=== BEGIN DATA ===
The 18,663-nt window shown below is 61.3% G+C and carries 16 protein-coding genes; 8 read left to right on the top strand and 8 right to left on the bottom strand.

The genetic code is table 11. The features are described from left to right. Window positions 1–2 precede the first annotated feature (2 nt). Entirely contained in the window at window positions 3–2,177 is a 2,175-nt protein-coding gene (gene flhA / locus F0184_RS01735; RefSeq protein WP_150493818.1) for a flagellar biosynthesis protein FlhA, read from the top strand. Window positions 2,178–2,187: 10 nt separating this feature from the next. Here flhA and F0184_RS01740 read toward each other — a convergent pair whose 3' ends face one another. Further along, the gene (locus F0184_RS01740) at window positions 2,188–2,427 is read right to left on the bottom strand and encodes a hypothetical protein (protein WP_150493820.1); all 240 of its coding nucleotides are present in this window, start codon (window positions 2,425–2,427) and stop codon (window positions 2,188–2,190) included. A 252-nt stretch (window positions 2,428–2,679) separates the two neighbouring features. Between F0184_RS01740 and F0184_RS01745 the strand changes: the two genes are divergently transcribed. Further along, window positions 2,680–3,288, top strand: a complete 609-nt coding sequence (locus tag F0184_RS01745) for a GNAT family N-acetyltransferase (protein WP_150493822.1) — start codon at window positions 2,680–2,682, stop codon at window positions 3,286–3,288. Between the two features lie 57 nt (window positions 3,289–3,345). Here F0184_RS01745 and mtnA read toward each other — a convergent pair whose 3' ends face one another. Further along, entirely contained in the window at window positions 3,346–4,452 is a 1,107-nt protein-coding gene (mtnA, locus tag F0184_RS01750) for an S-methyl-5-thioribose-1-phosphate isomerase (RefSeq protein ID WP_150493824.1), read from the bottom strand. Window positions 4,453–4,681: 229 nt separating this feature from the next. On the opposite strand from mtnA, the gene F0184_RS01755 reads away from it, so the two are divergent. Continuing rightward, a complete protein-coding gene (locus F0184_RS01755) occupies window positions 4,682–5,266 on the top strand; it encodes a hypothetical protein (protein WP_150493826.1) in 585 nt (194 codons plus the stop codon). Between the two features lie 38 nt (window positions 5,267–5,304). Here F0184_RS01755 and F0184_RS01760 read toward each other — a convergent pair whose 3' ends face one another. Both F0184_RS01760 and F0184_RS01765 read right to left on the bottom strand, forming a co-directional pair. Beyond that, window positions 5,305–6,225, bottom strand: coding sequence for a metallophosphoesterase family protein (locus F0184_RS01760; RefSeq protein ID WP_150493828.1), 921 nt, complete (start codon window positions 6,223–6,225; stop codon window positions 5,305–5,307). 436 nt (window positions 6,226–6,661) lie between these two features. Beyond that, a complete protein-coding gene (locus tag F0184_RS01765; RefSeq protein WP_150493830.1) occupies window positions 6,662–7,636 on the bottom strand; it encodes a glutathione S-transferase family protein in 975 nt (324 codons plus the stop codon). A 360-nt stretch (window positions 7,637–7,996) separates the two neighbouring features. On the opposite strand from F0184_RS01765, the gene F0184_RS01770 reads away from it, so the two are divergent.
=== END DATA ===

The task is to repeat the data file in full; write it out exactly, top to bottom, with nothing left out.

The 18,663-nt window shown below is 61.3% G+C and carries 16 protein-coding genes; 8 read left to right on the top strand and 8 right to left on the bottom strand.

The genetic code is table 11. The features are described from left to right. Window positions 1–2 precede the first annotated feature (2 nt). Entirely contained in the window at window positions 3–2,177 is a 2,175-nt protein-coding gene (gene flhA / locus F0184_RS01735; RefSeq protein WP_150493818.1) for a flagellar biosynthesis protein FlhA, read from the top strand. Window positions 2,178–2,187: 10 nt separating this feature from the next. Here flhA and F0184_RS01740 read toward each other — a convergent pair whose 3' ends face one another. Further along, the gene (locus F0184_RS01740) at window positions 2,188–2,427 is read right to left on the bottom strand and encodes a hypothetical protein (protein WP_150493820.1); all 240 of its coding nucleotides are present in this window, start codon (window positions 2,425–2,427) and stop codon (window positions 2,188–2,190) included. A 252-nt stretch (window positions 2,428–2,679) separates the two neighbouring features. Between F0184_RS01740 and F0184_RS01745 the strand changes: the two genes are divergently transcribed. Further along, window positions 2,680–3,288, top strand: a complete 609-nt coding sequence (locus tag F0184_RS01745) for a GNAT family N-acetyltransferase (protein WP_150493822.1) — start codon at window positions 2,680–2,682, stop codon at window positions 3,286–3,288. Between the two features lie 57 nt (window positions 3,289–3,345). Here F0184_RS01745 and mtnA read toward each other — a convergent pair whose 3' ends face one another. Further along, entirely contained in the window at window positions 3,346–4,452 is a 1,107-nt protein-coding gene (mtnA, locus tag F0184_RS01750) for an S-methyl-5-thioribose-1-phosphate isomerase (RefSeq protein ID WP_150493824.1), read from the bottom strand. Window positions 4,453–4,681: 229 nt separating this feature from the next. On the opposite strand from mtnA, the gene F0184_RS01755 reads away from it, so the two are divergent. Continuing rightward, a complete protein-coding gene (locus F0184_RS01755) occupies window positions 4,682–5,266 on the top strand; it encodes a hypothetical protein (protein WP_150493826.1) in 585 nt (194 codons plus the stop codon). Between the two features lie 38 nt (window positions 5,267–5,304). Here F0184_RS01755 and F0184_RS01760 read toward each other — a convergent pair whose 3' ends face one another. Both F0184_RS01760 and F0184_RS01765 read right to left on the bottom strand, forming a co-directional pair. Beyond that, window positions 5,305–6,225, bottom strand: coding sequence for a metallophosphoesterase family protein (locus F0184_RS01760; RefSeq protein ID WP_150493828.1), 921 nt, complete (start codon window positions 6,223–6,225; stop codon window positions 5,305–5,307). 436 nt (window positions 6,226–6,661) lie between these two features. Beyond that, a complete protein-coding gene (locus tag F0184_RS01765; RefSeq protein WP_150493830.1) occupies window positions 6,662–7,636 on the bottom strand; it encodes a glutathione S-transferase family protein in 975 nt (324 codons plus the stop codon). A 360-nt stretch (window positions 7,637–7,996) separates the two neighbouring features. On the opposite strand from F0184_RS01765, the gene F0184_RS01770 reads away from it, so the two are divergent.